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Duke Energy asks federal judge to dismiss ash lawsuit

Two neighbors look toward Duke Energy’s Buck power plant near Salisbury.
Two neighbors look toward Duke Energy’s Buck power plant near Salisbury. AP

Duke Energy asked a federal judge Wednesday to dismiss or delay a lawsuit by environmental advocates over coal ash contamination at the Buck power plant in Salisbury.

The Yadkin Riverkeeper and Waterkeeper Alliance filed the lawsuit in September, more than a year after the state’s environmental agency also sued Duke over its ash handling at Buck.

U.S. District Judge Loretta Biggs did not immediately rule on Duke’s request after a two-hour hearing in which advocates attacked the role of state regulators in policing Duke.

The federal Clean Water Act allows so-called “citizen suits” if state regulators fail to aggressively do their job.

Environmental advocates argue the state Department of Environment and Natural Resources has tried to protect Duke from strict sanctions for ash-contaminated leaks and groundwater at its coal-fired power plants.

But Duke’s lawyers told the judge that the state lawsuits against 14 Duke plants, and coal-ash legislation last year that sets timetables for ash cleanup, are likely to also resolve the federal case over Buck.

Duke and environmental advocates have both asked that state lawsuits over seven power plants be closed because the utility has agreed or been ordered by the ash legislation to remove ash.

DENR has not filed responses but fined Duke $25 million in March over groundwater contamination at a power plant in Wilmington. Duke has appealed the fine.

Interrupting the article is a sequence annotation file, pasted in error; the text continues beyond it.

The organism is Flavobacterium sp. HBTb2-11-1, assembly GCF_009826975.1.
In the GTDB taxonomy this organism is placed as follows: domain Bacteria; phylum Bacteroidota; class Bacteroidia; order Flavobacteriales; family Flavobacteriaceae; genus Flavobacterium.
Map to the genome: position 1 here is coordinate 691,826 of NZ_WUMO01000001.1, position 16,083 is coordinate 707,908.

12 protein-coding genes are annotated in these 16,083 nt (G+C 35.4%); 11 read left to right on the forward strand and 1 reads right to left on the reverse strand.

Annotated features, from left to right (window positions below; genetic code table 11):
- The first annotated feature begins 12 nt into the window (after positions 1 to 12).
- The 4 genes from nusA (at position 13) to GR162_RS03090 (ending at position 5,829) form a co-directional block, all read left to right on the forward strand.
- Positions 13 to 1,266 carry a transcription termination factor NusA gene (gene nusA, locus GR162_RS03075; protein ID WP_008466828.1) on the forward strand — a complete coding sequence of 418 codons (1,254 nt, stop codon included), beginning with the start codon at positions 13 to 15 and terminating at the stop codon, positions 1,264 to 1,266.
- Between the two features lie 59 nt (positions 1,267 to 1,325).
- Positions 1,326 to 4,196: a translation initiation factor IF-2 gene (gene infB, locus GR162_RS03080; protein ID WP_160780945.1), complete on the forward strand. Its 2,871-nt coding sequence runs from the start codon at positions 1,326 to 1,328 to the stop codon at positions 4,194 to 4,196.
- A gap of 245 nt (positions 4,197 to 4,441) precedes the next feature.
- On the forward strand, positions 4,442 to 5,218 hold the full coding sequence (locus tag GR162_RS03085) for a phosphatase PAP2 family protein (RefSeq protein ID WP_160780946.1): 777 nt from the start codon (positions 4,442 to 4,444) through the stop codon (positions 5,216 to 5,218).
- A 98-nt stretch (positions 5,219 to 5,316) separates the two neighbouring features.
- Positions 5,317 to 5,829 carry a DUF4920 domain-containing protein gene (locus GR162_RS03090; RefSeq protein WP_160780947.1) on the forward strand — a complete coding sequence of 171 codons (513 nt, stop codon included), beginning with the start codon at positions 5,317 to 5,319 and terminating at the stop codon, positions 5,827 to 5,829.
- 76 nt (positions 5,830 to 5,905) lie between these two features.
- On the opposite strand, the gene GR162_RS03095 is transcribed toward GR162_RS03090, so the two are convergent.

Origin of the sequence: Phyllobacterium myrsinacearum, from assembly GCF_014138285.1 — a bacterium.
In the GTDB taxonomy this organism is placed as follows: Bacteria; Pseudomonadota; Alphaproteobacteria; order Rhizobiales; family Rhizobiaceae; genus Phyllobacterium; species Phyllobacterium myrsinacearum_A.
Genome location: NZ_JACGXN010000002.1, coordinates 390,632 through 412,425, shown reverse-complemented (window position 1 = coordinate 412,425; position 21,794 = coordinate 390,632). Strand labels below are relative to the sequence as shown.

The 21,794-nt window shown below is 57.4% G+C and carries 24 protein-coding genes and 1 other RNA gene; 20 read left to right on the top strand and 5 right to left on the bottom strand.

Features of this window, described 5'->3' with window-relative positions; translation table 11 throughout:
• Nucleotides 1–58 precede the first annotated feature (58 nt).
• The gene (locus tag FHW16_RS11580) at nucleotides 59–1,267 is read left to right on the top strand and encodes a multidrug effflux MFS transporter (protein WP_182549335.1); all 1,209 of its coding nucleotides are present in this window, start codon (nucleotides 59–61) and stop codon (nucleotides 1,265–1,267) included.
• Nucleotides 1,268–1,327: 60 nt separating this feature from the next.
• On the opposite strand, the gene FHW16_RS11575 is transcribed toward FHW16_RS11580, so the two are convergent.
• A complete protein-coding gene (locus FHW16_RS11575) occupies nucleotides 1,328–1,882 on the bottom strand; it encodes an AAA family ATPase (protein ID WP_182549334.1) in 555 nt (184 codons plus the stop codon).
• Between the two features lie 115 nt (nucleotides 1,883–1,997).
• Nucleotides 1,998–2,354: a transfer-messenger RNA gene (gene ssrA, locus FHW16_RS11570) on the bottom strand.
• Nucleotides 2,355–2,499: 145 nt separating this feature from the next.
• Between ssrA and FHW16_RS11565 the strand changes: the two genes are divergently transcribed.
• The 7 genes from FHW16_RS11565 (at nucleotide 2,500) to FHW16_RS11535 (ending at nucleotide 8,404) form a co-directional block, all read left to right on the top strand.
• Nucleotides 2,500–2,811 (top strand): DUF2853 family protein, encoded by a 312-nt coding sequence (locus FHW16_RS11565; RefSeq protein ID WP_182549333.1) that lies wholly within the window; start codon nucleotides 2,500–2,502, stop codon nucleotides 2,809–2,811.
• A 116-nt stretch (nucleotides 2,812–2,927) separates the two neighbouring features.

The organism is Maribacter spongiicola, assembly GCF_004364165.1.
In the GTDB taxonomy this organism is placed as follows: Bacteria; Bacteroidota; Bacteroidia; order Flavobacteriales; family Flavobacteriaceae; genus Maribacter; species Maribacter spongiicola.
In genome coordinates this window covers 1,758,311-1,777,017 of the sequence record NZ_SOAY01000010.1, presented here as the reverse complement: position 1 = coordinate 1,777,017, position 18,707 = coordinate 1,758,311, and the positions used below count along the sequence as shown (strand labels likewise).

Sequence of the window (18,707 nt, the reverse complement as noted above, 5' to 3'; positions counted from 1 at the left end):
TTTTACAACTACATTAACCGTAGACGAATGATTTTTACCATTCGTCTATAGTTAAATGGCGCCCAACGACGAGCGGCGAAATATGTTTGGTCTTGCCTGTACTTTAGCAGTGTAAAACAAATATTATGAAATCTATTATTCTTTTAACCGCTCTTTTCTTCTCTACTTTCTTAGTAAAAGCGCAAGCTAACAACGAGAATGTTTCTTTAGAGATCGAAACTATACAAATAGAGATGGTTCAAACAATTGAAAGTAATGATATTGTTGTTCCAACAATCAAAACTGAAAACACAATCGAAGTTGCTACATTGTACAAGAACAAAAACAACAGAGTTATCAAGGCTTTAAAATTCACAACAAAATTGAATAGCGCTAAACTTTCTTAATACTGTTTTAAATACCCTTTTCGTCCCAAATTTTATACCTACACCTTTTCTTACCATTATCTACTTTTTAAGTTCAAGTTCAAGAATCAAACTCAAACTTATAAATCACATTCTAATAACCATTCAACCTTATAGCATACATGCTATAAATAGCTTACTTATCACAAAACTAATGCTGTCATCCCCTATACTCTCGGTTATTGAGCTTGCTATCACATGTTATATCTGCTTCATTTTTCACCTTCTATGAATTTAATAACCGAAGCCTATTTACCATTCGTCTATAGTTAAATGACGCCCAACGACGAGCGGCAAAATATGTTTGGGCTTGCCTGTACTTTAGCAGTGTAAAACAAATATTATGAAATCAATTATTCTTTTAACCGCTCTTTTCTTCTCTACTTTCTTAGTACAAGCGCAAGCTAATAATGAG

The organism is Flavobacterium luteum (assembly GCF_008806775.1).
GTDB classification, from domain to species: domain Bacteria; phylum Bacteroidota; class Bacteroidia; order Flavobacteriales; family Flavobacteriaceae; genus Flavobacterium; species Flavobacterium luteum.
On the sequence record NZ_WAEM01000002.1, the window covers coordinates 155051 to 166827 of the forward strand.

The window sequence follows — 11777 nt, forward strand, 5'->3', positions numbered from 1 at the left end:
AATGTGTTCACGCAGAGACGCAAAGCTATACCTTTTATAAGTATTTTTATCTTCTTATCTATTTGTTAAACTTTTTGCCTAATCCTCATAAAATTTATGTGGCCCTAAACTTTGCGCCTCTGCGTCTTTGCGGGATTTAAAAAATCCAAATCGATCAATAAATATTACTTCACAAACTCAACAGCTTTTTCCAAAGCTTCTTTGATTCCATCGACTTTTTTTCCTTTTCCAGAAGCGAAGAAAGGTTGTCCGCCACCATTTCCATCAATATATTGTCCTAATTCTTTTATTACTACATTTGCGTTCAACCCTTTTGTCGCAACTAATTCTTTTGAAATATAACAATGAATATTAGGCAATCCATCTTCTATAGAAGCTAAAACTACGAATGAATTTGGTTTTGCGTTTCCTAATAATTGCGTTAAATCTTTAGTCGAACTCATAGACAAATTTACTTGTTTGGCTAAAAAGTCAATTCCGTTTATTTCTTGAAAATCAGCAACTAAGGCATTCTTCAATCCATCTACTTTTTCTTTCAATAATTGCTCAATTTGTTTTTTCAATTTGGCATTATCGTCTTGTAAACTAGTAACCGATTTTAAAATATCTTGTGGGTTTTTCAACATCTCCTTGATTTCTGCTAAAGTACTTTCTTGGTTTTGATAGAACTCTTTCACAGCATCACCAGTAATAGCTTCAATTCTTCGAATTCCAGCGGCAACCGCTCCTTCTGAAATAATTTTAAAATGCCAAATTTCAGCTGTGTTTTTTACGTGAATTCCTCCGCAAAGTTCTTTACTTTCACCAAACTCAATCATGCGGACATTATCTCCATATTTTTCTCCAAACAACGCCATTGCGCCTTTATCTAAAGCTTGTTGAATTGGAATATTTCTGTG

Charlotte attorney Jim Cooney, representing Duke, told Biggs that engineering analysis for Buck’s ash hasn’t been completed.

“We do not know what the final solution is going to be for Buck,” Cooney said. “It makes sense to let us finish our engineering.”

DENR is required to finish hazard rankings for all 32 of Duke’s ash ponds by the end of December. Those deemed of high hazard have to excavate ash by 2019, and Buck could be among them.

Attorneys from the Southern Environmental Law Center, representing the advocates, said it would be risky to dismiss or delay the Buck case in federal court.

The law center said it pushed the state for enforcement action against Duke for six months before a Duke power plant dumped up to 39,000 tons of ash into the Dan River in February 2014. The spill prompted state legislation and a $102 million settlement of federal criminal charges against Duke.

“Nothing happened to prevent what easily could have been prevented,” attorney Frank Holleman told Biggs. “What they’re asking us to do today is to do the same thing again.”

Duke will submit a groundwater assessment of Buck to the state on Aug. 21, the company said. The assessments show the flow and direction of groundwater from the ash ponds.

Duke filed the first of those assessments – for the Lee power plant in Goldsboro, Sutton in Wilmington and Weatherspoon in Lumberton – on Wednesday.

Duke said groundwater at Lee and Weatherspoon is flowing away from private wells. At Sutton, Duke agreed in 2013 to pay for a new water line for a community in the expected path of contamination and to install a dozen new wells to intercept pollutants. Contaminants in private wells occur naturally, it said.

The federal court arguments also focused on the legal claims brought by advocates in federal court, which can’t be the same as those in the state cases.

DENR’s case focuses on unpermitted, engineered seeps and groundwater contamination from Buck’s ash ponds.

The environmental groups took aim at non-engineered seeps, the release of contaminated sediments from ash ponds, the release of contaminated groundwater to surface water and dam safety violations.

Bruce Henderson: 704-358-5051, @bhender

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